• But when you perform illusions you are deceiving people deliberately. Isn’t that ‘bearing false witness’? Only in the same way that children are pretending to be someone from the Bible they perform in nativity plays, or actors in soap operas pretend to be another character when they perform. We know that child with the tea-towel on their head is not really Mary or Joseph, we know that the actor is not really the character they are playing. We also know that the entertainer who is a Magician does not really have magical powers. Magic as performed today is entertainment and audiences have an implied contract with magicians – the magician will try to entertain the audience by amazing and fooling them with illusions while the audience will be happy to be fooled in order to be amazed and entertained (some will try to work out how it happened, but that’s part of the entertainment for them).
  • I’m not convinced. But even if you are right, why do we have to use magic in church? I can’t speak for all Christian magicians. But speaking personally I do explain that I have no magical powers and am not in league with the devil, and that all that people see is an illusion. I use my illusions to try to illustrate a point in a memorable way. It’s a bit like Jesus telling a parable to illustrate a point – the story is not true but because it’s a good story we remember it and hopefully his message gets through. I hope that my magic is good and remembered and hopefully the associated message gets through too. I am NOT suggesting that my magic is on a par with Jesus’ parables, by the way, but it’s a similar principle. If people enjoy something they are more likely to remember it.
  • But why do you have to call it ‘magic’? If you called it something else you could avoid the confusion.  Maybe so. If it is a real problem for some people that I call it ‘magic’ I would be content to call it ‘illusions’. But all that does is change the name of what I do. If you’re telling me that you’d be happy with magic if the name was changed it does rather undermine a lot of your arguments doesn’t it? We’re back to semantics and homonyms.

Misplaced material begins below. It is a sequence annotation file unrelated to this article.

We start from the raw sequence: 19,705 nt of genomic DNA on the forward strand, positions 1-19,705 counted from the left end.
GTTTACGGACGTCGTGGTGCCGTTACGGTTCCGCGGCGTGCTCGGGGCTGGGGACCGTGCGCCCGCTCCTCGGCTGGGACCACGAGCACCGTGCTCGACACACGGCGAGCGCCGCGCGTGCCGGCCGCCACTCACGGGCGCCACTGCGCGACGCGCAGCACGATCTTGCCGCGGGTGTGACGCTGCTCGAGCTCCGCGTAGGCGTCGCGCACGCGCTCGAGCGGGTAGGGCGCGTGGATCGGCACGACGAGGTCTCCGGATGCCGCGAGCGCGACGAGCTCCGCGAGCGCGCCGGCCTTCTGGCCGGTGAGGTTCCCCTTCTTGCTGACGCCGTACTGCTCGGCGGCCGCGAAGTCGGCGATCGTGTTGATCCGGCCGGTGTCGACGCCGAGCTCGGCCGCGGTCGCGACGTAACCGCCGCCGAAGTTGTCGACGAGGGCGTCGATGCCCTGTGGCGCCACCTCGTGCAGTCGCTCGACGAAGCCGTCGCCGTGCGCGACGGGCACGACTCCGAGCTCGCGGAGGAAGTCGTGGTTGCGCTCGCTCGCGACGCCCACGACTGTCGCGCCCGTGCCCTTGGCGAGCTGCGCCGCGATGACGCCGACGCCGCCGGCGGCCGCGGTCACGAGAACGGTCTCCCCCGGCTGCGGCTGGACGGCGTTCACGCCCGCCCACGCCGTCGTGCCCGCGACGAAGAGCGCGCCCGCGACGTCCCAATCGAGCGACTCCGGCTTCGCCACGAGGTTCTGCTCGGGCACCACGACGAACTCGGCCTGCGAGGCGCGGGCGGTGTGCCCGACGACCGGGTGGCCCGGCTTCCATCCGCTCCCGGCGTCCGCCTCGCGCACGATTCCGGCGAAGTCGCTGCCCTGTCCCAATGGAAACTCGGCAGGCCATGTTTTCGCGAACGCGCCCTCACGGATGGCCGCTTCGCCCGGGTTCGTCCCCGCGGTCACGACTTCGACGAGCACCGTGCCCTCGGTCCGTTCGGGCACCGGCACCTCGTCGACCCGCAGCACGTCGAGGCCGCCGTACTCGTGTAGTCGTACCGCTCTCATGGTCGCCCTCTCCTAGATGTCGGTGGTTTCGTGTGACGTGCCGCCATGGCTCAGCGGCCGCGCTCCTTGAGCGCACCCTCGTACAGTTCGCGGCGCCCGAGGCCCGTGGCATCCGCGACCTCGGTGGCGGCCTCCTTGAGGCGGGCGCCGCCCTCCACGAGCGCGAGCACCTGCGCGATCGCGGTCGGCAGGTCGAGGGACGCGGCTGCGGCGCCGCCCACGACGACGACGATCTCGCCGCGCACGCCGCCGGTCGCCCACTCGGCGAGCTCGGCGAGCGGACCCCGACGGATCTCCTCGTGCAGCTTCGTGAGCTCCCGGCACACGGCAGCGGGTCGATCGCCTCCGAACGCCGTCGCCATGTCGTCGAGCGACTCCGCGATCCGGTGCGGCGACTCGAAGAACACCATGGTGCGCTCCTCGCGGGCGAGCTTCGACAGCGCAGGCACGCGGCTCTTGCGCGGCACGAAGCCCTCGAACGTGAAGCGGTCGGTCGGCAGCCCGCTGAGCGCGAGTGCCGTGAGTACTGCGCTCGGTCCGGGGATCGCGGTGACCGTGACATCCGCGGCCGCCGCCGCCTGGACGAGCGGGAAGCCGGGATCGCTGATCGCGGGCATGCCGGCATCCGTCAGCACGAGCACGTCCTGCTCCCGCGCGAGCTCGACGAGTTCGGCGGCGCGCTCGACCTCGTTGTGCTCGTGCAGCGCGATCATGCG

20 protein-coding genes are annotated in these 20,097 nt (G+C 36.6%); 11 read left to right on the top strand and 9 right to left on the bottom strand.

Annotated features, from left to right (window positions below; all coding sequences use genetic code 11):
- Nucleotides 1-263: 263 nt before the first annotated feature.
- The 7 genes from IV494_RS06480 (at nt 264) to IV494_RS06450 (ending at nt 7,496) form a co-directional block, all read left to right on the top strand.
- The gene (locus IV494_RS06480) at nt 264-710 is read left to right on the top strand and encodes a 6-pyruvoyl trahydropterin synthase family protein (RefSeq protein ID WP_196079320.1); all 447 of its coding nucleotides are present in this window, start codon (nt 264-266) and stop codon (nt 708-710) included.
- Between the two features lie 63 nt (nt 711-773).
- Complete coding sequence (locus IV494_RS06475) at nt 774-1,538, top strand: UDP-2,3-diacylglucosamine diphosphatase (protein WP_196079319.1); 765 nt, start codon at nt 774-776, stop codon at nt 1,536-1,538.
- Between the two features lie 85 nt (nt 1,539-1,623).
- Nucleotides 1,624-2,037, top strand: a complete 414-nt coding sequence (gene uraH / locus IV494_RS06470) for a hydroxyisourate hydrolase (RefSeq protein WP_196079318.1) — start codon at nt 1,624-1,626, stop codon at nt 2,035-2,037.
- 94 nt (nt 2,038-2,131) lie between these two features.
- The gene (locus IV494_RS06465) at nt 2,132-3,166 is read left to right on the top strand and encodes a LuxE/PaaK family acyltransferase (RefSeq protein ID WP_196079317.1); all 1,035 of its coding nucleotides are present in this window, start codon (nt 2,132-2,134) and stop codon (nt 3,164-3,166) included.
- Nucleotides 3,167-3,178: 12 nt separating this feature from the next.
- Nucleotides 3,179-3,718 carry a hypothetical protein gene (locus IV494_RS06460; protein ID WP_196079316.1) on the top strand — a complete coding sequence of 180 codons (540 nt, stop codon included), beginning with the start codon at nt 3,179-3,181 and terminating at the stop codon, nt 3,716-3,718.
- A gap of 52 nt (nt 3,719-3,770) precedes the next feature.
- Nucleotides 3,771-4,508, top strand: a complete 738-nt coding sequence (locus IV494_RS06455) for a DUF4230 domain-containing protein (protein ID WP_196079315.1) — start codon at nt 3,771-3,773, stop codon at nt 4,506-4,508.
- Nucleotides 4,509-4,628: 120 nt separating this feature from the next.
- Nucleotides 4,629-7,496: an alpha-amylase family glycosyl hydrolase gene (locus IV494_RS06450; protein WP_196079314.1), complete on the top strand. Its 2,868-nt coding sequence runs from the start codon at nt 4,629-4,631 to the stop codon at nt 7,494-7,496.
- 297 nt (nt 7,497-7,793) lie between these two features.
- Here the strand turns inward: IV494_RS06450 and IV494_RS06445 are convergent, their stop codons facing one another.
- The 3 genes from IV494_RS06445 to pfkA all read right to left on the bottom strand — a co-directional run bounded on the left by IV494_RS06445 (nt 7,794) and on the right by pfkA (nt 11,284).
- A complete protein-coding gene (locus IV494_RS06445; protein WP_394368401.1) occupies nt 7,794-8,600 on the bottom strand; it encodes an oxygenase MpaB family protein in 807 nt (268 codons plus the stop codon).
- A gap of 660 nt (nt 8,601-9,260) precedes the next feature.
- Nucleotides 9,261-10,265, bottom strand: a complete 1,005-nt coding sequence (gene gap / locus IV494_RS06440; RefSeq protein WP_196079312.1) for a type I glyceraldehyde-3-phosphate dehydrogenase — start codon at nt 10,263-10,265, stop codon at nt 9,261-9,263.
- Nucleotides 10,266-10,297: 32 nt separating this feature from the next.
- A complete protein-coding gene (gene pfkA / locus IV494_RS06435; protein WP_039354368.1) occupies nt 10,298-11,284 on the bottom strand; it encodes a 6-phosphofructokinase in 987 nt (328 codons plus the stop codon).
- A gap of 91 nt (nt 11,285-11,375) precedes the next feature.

• But can’t you just tell stories to make your point, why do you have to use magic? I believe that part of the way in which God made me is with the ability to perform magical illusions. That’s not a power: it’s an aptitude that I enhance with practice. When I create and perform illusions to me it’s similar to what Eric Liddell said when asked why he ran: “God made me fast. And when I run, I feel His pleasure.” When I perform my illusions I do so to the best of my ability – as a tribute to my Creator – it’s an act of worship. My thinking about this is based on what Paul wrote to the church in Colossae: And whatever you do, whether in word or deed, do it all in the name of the Lord Jesus, giving thanks to God the Father through him…Whatever you do, work at it with all your heart, as working for the Lord…” (Colossians 3:17, 23).
  • But I find it difficult and shouldn’t you avoid doing things that cause others to stumble? Well played, good argument. However I am not convinced that my performing magic tricks is causing you to stumble. It might make you uncomfortable but it’s not going to make you lose your strongly-held faith, which is what the ‘stumbling’ refers to. And I would also suggest that performing magic for the purpose of people coming to understand more about Jesus is not a bad thing. Paul wrote to the church in Corinth: “I have become all things to all people so that by all possible means I might save some. I do all this for the sake of the gospel, that I may share in its blessings.” (1 Corinthians 9:22-23) When he was in Athens Paul used ideas and objects and themes from their culture to get people interested in Jesus (Acts 17:16-34). I dare to suggest that it’s also what Jesus was doing with his parables. It’s what I am trying to do with my magic.
  • Thank you, I think I have taken up enough of your time. You’re welcome. Bless you. I think we will have to agree to disagree, but we can do that as followers of Jesus without falling out. I understand where you are coming from and I have heard what you have said. I will reflect on it and see if I need to change my opinion.

You may or may not agree with me, that’s up to you. However, before we Christians get hot under the collar and start lobbing Bibles at each other perhaps we should reflect more and listen to the other person’s perspective for longer: they may have equally good reasons why they believe what they do and there may be things we need to change because we have listened to them.